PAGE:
In setting forth their argument, they first point out that Richard Ryan, the president of Special Jet, recommended to the owners of the aircraft that insurance for the leased airplane be purchased through his brother, William Ryan, an insurance broker. (Dep. of R. Ryan, Appellants' App., pp. 91-92). The owners agreed and relied upon R. Ryan to obtain (proper and adequate) coverage for the aircraft at a competitive price. Rockwell owned other airplanes of a similar category, and he instructed R. Ryan to obtain for this plane the same type of coverage that he carried on the others. Such coverage included single-pilot coverage on flights made for or on behalf of the owner. (Dep. of Rockwell, Appellants' App., pp. 81-82, 85, 87; Dep. of Paul, Appellants' App., pp. 67-68, 74-76).
R. Ryan then contacted W. Ryan who requested and received permission from Paul to solicit quotations for aviation insurance. (Dep. of W. Ryan, Appellee's App. p. 11b). Subsequently, W. Ryan contacted Ronald Olson, an underwriter for AAU, for such a quotation. In the course of their conversations, single-pilot coverage for the airplane was discussed, although the extent of such discussions is unclear from the record. (Dep. of R. Olson, Appellants' App., pp. 36-39). Notations, made by Olson, of the conversations also indicate that single-pilot coverage and costs associated with that coverage were discussed. (Plaintiffs' Dep. Exhibits 2a, 26, Appellants' App., pp. 108-109). However, Olson contends that one of the notations, "and agreed to single-pilot," refers to ferry flights for maintenance or picking up a charter but not to passenger flights. (Dep. of Olson, Appellants' App., pp. 41-42). As a result of the conversations between W. Ryan and Olson, an oral binder for coverage was issued on October 12, 1977.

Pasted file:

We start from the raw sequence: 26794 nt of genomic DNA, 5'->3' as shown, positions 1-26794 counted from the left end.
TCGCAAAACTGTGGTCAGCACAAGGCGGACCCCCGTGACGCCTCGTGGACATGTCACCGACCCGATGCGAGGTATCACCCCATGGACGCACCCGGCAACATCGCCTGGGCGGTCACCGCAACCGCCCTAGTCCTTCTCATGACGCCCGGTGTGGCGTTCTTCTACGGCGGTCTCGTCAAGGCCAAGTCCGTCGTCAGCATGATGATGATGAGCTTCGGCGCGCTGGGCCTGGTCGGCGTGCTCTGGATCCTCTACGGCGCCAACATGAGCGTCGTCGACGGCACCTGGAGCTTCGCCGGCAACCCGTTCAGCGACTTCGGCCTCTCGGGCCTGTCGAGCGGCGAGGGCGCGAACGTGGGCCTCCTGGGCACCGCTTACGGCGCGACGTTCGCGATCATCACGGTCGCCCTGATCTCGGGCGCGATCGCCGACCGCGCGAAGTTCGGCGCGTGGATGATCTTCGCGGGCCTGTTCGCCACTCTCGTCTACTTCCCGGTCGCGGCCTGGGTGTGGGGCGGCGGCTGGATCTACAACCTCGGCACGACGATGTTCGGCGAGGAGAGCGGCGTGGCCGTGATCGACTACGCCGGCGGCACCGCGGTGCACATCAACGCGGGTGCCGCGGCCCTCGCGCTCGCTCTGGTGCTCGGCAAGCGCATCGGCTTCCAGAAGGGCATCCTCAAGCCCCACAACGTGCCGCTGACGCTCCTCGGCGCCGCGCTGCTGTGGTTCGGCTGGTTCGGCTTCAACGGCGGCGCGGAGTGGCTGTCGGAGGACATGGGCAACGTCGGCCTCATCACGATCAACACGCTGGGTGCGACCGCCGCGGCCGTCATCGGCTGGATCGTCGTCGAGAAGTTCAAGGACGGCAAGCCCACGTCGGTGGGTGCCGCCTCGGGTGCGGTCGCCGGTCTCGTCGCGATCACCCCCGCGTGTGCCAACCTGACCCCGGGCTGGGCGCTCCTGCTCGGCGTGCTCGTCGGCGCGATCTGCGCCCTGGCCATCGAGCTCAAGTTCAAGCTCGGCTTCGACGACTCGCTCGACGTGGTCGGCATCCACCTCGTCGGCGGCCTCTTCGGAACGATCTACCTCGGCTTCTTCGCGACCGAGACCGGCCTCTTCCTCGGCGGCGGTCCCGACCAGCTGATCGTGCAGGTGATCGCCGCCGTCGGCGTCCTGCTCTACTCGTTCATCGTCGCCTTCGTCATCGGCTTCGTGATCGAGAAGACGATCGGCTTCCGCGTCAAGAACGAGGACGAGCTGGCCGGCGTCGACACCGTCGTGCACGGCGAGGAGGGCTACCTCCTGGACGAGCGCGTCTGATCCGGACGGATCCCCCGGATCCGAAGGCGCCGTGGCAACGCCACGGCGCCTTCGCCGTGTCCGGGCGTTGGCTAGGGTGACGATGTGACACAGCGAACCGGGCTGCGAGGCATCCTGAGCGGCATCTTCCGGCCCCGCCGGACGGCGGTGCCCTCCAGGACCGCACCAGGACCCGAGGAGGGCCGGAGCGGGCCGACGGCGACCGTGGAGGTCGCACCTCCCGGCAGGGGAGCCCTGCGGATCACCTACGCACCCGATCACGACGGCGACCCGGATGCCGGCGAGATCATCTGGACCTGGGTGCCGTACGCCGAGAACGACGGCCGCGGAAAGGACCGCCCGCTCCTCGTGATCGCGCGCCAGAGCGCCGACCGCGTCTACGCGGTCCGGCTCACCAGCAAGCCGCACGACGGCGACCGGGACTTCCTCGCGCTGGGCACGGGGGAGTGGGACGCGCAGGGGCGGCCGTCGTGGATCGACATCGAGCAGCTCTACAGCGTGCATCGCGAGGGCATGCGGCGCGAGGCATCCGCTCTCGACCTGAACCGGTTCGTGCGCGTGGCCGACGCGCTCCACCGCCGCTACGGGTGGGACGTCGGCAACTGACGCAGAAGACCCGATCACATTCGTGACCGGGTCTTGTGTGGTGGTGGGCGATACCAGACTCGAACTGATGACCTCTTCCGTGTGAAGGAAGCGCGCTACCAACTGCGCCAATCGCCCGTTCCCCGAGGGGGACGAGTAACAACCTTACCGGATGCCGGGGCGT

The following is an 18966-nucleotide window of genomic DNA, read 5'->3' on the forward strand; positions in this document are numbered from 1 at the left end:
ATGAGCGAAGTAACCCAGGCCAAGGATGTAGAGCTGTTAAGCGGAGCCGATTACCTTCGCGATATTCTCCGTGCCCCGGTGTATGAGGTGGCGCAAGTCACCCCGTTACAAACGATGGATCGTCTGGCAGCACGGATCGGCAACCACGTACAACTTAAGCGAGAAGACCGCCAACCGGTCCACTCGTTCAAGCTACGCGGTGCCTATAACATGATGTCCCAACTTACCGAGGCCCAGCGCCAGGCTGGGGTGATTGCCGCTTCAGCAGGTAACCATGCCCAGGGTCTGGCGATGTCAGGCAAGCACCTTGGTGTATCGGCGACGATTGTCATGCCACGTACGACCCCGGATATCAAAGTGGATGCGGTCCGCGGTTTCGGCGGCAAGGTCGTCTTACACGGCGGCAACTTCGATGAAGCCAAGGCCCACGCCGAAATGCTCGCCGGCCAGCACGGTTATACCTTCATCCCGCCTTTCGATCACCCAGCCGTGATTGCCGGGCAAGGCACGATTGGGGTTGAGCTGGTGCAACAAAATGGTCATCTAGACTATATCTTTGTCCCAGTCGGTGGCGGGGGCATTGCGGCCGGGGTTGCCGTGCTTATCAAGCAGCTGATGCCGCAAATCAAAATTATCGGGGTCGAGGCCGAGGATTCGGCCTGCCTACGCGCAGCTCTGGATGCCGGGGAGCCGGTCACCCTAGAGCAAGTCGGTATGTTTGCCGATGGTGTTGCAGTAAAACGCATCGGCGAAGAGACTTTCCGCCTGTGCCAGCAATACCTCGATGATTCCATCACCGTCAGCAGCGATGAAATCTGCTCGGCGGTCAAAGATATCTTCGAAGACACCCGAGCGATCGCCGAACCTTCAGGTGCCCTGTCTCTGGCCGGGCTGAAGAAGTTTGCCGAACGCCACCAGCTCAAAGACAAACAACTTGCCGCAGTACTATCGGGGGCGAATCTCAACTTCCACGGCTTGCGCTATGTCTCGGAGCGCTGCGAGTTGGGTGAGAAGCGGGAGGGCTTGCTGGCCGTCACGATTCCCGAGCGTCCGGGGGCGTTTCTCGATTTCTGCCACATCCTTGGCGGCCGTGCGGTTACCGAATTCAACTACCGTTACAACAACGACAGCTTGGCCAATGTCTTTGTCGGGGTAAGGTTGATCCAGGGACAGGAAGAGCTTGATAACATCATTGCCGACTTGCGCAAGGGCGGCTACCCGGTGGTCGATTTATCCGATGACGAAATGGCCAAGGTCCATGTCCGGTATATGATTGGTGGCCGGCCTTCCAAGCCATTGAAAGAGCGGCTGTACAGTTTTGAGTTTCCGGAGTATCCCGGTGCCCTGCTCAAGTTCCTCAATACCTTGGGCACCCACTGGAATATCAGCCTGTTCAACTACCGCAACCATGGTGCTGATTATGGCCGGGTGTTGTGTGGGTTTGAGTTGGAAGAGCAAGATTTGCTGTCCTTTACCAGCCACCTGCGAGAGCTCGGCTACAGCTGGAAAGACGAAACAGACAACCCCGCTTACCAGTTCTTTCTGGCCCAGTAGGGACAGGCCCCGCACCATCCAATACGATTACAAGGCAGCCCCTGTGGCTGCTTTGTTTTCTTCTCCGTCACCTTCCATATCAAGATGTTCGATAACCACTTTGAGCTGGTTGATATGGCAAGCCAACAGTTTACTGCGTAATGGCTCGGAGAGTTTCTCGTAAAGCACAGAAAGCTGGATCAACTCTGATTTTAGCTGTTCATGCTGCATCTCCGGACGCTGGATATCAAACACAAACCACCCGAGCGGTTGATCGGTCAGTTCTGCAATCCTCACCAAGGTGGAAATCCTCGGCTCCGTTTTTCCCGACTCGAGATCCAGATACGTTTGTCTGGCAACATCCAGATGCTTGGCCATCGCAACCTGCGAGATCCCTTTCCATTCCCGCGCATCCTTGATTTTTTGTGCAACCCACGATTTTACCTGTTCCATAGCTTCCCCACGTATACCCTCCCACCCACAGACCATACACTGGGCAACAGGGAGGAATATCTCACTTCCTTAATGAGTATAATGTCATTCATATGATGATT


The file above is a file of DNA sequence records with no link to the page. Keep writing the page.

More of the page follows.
The deposition statements made by Olson and the accompanying notes raise questions about the extent to which single-pilot coverage was examined, but they are not adequate by themselves to bar summary judgment. The appellants, however, have made further allegations which provide sufficient support for the denial of summary judgment and for a fuller exploration into the facts of this case. They assert that on October 25, 1977, R. Ryan telephoned Frederick Parker, an underwriter for AAU and a superior of Olson's, for the purpose of discussing and clarifying the coverage of the aircraft. R. Ryan claims that, during this conversation, he specifically requested that the insurance policy be written to provide coverage for single-pilot operations of flights made for or on behalf of the owners. Parker allegedly assured R. Ryan that such coverage would be provided under the Federal policy and that two pilots would be required only when the aircraft was used for charter operations. (As noted earlier, at the time of the crash, the airplane was being flown on behalf of the owners and not as a charter.) (Dep. of R. Ryan, Appellants' App., pp. 93-95). Parker has no recollection of this conversation and denies ever having made such a representation. (Dep. of Parker, Appellants' App., pp. 52, 54).
R. Ryan later received Special Jet's copy of the insurance policy, and in reliance upon Parker's assurance that single-pilot coverage would be included, he did not read the policy. He merely filed it. (Dep. of R. Ryan, Appellants' App., pp. 99, 101, 104-105). The policy as issued did not provide for any single-pilot coverage for flights made on the owners' behalf but rather restricted single-pilot coverage to ferry or maintenance flights.7